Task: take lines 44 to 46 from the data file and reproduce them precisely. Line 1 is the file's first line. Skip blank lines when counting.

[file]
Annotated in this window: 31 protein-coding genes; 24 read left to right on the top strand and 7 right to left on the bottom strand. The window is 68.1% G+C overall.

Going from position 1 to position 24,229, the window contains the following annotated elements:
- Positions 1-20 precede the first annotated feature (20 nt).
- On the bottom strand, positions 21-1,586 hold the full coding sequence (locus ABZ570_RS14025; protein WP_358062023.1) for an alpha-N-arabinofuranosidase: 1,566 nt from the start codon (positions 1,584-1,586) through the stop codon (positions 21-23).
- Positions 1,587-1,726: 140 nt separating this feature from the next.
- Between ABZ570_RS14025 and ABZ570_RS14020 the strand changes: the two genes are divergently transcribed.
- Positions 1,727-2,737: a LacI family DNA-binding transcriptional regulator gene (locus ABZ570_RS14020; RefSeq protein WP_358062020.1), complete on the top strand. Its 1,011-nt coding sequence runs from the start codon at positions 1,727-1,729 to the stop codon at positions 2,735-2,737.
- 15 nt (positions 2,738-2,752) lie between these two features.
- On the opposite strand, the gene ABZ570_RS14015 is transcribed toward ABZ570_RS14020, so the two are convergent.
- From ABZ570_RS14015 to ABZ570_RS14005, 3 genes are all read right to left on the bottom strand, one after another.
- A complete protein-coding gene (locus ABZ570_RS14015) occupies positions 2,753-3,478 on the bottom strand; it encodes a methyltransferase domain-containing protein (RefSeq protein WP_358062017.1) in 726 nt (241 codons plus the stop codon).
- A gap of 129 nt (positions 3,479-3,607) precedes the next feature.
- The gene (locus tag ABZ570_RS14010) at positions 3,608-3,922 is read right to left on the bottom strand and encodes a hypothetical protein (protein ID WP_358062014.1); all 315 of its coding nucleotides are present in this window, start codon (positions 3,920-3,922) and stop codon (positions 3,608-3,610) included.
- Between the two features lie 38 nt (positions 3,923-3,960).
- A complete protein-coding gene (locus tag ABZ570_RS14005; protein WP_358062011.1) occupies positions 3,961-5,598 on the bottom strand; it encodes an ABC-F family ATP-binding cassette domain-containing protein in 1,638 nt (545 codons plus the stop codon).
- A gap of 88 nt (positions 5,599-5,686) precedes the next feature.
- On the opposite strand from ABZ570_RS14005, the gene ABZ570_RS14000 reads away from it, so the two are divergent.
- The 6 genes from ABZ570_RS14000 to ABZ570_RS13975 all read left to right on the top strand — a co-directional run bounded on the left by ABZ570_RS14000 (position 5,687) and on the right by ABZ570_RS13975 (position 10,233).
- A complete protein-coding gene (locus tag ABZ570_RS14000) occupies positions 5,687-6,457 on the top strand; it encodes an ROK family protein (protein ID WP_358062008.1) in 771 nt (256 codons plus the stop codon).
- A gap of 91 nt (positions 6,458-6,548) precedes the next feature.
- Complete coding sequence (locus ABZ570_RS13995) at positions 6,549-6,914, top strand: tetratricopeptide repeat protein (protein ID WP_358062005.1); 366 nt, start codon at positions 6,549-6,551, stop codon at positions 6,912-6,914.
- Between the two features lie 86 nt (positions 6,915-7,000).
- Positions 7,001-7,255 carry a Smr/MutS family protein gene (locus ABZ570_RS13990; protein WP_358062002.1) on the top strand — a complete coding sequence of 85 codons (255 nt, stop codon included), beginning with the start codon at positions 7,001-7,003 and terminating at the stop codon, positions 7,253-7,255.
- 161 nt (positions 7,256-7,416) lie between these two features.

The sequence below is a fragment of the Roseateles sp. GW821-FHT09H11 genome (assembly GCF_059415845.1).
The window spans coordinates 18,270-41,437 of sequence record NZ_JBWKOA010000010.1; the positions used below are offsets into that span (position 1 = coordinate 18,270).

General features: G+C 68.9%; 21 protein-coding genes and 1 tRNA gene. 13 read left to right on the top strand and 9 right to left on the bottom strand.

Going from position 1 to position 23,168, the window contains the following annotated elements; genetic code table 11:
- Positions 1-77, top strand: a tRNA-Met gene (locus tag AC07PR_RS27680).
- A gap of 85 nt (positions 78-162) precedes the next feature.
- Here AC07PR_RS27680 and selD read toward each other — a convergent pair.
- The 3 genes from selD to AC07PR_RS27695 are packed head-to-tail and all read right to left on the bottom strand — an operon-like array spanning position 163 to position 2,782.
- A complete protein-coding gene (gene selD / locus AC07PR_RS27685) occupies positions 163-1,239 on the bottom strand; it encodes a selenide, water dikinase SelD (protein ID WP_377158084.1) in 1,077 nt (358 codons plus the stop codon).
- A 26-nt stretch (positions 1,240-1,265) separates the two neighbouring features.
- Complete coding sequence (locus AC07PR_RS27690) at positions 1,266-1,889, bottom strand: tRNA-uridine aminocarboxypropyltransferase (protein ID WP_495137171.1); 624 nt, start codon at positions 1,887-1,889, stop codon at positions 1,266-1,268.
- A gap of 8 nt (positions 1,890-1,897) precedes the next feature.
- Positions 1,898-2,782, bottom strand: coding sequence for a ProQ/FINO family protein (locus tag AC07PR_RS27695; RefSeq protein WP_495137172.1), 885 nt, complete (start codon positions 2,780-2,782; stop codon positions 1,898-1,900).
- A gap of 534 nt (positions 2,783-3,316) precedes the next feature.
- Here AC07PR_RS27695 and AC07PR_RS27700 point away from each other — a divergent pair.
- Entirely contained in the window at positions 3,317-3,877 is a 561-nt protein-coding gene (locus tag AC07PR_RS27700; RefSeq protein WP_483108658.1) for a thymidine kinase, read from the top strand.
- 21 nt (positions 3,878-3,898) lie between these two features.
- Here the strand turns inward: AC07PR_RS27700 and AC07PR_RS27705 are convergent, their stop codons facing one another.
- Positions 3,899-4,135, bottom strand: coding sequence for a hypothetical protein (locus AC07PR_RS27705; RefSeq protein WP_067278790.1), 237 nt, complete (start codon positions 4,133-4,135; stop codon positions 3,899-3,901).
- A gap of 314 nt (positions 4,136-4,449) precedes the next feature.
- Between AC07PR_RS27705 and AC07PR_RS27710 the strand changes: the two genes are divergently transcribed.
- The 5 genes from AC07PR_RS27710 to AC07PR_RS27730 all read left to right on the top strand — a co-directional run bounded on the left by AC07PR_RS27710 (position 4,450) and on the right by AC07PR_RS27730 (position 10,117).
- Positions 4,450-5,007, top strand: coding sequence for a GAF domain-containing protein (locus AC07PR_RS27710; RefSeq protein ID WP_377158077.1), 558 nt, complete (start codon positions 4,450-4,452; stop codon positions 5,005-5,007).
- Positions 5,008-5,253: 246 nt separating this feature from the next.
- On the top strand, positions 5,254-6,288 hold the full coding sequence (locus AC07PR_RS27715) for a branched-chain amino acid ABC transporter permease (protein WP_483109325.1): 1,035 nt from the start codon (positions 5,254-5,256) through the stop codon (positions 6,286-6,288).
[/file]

- A gap of 314 nt (positions 4,136-4,449) precedes the next feature.
- Between AC07PR_RS27705 and AC07PR_RS27710 the strand changes: the two genes are divergently transcribed.
- The 5 genes from AC07PR_RS27710 to AC07PR_RS27730 all read left to right on the top strand — a co-directional run bounded on the left by AC07PR_RS27710 (position 4,450) and on the right by AC07PR_RS27730 (position 10,117).